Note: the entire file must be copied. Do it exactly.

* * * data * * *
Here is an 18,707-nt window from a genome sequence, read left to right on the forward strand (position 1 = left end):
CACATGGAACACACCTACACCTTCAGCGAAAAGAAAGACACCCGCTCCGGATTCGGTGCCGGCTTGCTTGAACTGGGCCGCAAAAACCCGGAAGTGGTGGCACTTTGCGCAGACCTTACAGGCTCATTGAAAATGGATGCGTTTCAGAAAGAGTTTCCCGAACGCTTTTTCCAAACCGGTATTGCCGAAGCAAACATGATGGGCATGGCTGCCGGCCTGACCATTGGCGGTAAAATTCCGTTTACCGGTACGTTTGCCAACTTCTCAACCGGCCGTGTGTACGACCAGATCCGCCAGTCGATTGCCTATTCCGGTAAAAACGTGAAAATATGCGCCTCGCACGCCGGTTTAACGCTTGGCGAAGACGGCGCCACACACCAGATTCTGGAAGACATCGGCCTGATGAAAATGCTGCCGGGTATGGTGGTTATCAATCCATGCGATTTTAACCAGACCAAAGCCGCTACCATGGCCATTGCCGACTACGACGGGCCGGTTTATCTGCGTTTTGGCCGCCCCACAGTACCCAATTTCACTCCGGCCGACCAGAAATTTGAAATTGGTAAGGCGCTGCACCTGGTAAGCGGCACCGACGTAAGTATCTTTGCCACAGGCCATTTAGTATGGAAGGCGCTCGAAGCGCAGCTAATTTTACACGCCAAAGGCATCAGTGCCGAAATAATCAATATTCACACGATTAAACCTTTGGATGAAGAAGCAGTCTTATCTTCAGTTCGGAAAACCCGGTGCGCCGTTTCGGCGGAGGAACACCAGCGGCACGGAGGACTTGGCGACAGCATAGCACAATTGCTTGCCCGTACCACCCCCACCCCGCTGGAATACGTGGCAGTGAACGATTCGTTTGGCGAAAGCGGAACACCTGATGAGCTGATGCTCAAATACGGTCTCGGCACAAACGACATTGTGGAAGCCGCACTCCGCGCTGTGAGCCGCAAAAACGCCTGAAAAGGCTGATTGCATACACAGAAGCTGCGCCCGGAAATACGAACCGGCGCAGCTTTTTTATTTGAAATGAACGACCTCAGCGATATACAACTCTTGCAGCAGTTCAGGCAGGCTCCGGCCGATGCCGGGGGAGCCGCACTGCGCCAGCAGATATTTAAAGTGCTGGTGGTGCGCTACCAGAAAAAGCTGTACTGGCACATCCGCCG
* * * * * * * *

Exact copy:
Here is an 18,707-nt window from a genome sequence, read left to right on the forward strand (position 1 = left end):
CACATGGAACACACCTACACCTTCAGCGAAAAGAAAGACACCCGCTCCGGATTCGGTGCCGGCTTGCTTGAACTGGGCCGCAAAAACCCGGAAGTGGTGGCACTTTGCGCAGACCTTACAGGCTCATTGAAAATGGATGCGTTTCAGAAAGAGTTTCCCGAACGCTTTTTCCAAACCGGTATTGCCGAAGCAAACATGATGGGCATGGCTGCCGGCCTGACCATTGGCGGTAAAATTCCGTTTACCGGTACGTTTGCCAACTTCTCAACCGGCCGTGTGTACGACCAGATCCGCCAGTCGATTGCCTATTCCGGTAAAAACGTGAAAATATGCGCCTCGCACGCCGGTTTAACGCTTGGCGAAGACGGCGCCACACACCAGATTCTGGAAGACATCGGCCTGATGAAAATGCTGCCGGGTATGGTGGTTATCAATCCATGCGATTTTAACCAGACCAAAGCCGCTACCATGGCCATTGCCGACTACGACGGGCCGGTTTATCTGCGTTTTGGCCGCCCCACAGTACCCAATTTCACTCCGGCCGACCAGAAATTTGAAATTGGTAAGGCGCTGCACCTGGTAAGCGGCACCGACGTAAGTATCTTTGCCACAGGCCATTTAGTATGGAAGGCGCTCGAAGCGCAGCTAATTTTACACGCCAAAGGCATCAGTGCCGAAATAATCAATATTCACACGATTAAACCTTTGGATGAAGAAGCAGTCTTATCTTCAGTTCGGAAAACCCGGTGCGCCGTTTCGGCGGAGGAACACCAGCGGCACGGAGGACTTGGCGACAGCATAGCACAATTGCTTGCCCGTACCACCCCCACCCCGCTGGAATACGTGGCAGTGAACGATTCGTTTGGCGAAAGCGGAACACCTGATGAGCTGATGCTCAAATACGGTCTCGGCACAAACGACATTGTGGAAGCCGCACTCCGCGCTGTGAGCCGCAAAAACGCCTGAAAAGGCTGATTGCATACACAGAAGCTGCGCCCGGAAATACGAACCGGCGCAGCTTTTTTATTTGAAATGAACGACCTCAGCGATATACAACTCTTGCAGCAGTTCAGGCAGGCTCCGGCCGATGCCGGGGGAGCCGCACTGCGCCAGCAGATATTTAAAGTGCTGGTGGTGCGCTACCAGAAAAAGCTGTACTGGCACATCCGCCG